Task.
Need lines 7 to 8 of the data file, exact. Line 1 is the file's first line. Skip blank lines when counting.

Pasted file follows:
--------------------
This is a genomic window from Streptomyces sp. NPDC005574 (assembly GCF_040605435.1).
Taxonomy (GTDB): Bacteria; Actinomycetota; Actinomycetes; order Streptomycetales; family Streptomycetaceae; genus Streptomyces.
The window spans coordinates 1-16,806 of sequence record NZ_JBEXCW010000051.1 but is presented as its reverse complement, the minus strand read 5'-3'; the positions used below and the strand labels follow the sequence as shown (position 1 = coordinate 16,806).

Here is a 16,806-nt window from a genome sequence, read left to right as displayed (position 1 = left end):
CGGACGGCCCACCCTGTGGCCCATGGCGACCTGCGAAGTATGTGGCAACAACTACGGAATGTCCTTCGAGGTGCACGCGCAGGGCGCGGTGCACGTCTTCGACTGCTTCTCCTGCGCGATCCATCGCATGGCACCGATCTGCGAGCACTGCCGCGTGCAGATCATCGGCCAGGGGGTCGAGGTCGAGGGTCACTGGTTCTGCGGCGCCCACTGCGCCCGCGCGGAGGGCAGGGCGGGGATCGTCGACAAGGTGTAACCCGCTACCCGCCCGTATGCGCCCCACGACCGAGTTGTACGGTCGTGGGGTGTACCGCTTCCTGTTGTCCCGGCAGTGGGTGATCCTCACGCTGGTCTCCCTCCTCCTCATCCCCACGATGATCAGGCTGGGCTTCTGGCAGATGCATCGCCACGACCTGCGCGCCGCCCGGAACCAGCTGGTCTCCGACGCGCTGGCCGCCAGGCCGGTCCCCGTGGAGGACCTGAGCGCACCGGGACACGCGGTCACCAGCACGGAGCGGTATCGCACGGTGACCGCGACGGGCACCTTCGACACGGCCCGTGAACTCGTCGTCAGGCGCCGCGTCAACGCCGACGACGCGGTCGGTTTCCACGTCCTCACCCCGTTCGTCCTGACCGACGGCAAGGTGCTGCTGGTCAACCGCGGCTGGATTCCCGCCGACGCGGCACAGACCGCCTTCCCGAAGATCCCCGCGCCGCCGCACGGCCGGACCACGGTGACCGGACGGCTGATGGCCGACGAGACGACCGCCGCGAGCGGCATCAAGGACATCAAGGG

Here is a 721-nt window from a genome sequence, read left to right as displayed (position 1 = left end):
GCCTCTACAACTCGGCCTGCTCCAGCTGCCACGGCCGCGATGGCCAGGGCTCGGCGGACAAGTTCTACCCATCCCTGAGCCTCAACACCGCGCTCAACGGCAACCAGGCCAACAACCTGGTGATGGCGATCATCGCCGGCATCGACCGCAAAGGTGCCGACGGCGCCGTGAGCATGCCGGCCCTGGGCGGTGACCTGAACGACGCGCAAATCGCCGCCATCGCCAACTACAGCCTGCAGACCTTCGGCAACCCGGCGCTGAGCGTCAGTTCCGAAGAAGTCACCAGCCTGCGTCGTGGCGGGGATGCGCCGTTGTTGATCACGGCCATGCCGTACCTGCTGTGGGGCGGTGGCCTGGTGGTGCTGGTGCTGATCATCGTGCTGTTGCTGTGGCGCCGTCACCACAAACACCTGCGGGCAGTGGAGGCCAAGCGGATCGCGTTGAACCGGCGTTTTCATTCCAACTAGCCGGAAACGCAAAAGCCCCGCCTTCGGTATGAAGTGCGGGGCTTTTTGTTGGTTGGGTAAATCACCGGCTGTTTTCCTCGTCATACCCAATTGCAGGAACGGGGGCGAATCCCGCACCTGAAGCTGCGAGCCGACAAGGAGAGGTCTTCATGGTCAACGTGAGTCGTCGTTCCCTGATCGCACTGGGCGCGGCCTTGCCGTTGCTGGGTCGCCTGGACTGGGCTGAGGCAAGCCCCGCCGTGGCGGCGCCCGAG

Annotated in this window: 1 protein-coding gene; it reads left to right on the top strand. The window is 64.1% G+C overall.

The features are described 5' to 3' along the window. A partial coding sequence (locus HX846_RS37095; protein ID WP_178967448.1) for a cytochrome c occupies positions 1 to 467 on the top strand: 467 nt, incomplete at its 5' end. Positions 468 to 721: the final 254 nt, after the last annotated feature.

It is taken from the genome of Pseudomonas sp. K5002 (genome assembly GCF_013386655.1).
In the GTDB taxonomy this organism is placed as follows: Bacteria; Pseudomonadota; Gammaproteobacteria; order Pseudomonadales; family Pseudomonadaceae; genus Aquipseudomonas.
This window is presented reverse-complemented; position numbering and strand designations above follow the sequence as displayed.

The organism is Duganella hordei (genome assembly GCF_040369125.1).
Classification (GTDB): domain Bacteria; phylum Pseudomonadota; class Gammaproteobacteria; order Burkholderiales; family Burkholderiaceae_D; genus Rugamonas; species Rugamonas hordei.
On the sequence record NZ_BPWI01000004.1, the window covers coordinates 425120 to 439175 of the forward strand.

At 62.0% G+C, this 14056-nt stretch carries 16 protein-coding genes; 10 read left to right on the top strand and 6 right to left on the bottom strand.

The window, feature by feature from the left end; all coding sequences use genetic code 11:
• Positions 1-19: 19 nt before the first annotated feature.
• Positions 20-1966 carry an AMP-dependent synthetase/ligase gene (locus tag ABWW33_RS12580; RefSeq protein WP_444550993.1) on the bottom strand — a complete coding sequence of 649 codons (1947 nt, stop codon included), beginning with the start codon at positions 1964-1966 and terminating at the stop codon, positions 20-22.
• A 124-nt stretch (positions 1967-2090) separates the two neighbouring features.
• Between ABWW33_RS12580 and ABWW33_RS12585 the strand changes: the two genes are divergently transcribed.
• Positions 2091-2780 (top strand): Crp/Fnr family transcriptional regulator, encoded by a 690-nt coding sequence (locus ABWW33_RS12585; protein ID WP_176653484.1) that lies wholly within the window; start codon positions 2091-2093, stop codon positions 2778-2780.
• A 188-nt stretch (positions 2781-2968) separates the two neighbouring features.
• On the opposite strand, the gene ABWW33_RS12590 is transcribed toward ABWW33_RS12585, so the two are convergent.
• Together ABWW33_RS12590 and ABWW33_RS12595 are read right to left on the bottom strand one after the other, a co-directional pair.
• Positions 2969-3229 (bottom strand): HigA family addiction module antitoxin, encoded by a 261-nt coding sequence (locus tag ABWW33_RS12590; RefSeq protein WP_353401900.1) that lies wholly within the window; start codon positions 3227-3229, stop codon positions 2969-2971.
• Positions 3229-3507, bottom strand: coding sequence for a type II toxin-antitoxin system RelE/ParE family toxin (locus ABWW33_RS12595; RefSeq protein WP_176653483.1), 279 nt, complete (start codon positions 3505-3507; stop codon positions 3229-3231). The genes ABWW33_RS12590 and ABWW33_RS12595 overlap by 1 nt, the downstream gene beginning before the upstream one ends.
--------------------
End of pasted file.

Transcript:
GCCTCTACAACTCGGCCTGCTCCAGCTGCCACGGCCGCGATGGCCAGGGCTCGGCGGACAAGTTCTACCCATCCCTGAGCCTCAACACCGCGCTCAACGGCAACCAGGCCAACAACCTGGTGATGGCGATCATCGCCGGCATCGACCGCAAAGGTGCCGACGGCGCCGTGAGCATGCCGGCCCTGGGCGGTGACCTGAACGACGCGCAAATCGCCGCCATCGCCAACTACAGCCTGCAGACCTTCGGCAACCCGGCGCTGAGCGTCAGTTCCGAAGAAGTCACCAGCCTGCGTCGTGGCGGGGATGCGCCGTTGTTGATCACGGCCATGCCGTACCTGCTGTGGGGCGGTGGCCTGGTGGTGCTGGTGCTGATCATCGTGCTGTTGCTGTGGCGCCGTCACCACAAACACCTGCGGGCAGTGGAGGCCAAGCGGATCGCGTTGAACCGGCGTTTTCATTCCAACTAGCCGGAAACGCAAAAGCCCCGCCTTCGGTATGAAGTGCGGGGCTTTTTGTTGGTTGGGTAAATCACCGGCTGTTTTCCTCGTCATACCCAATTGCAGGAACGGGGGCGAATCCCGCACCTGAAGCTGCGAGCCGACAAGGAGAGGTCTTCATGGTCAACGTGAGTCGTCGTTCCCTGATCGCACTGGGCGCGGCCTTGCCGTTGCTGGGTCGCCTGGACTGGGCTGAGGCAAGCCCCGCCGTGGCGGCGCCCGAG

Annotated in this window: 1 protein-coding gene; it reads left to right on the top strand. The window is 64.1% G+C overall.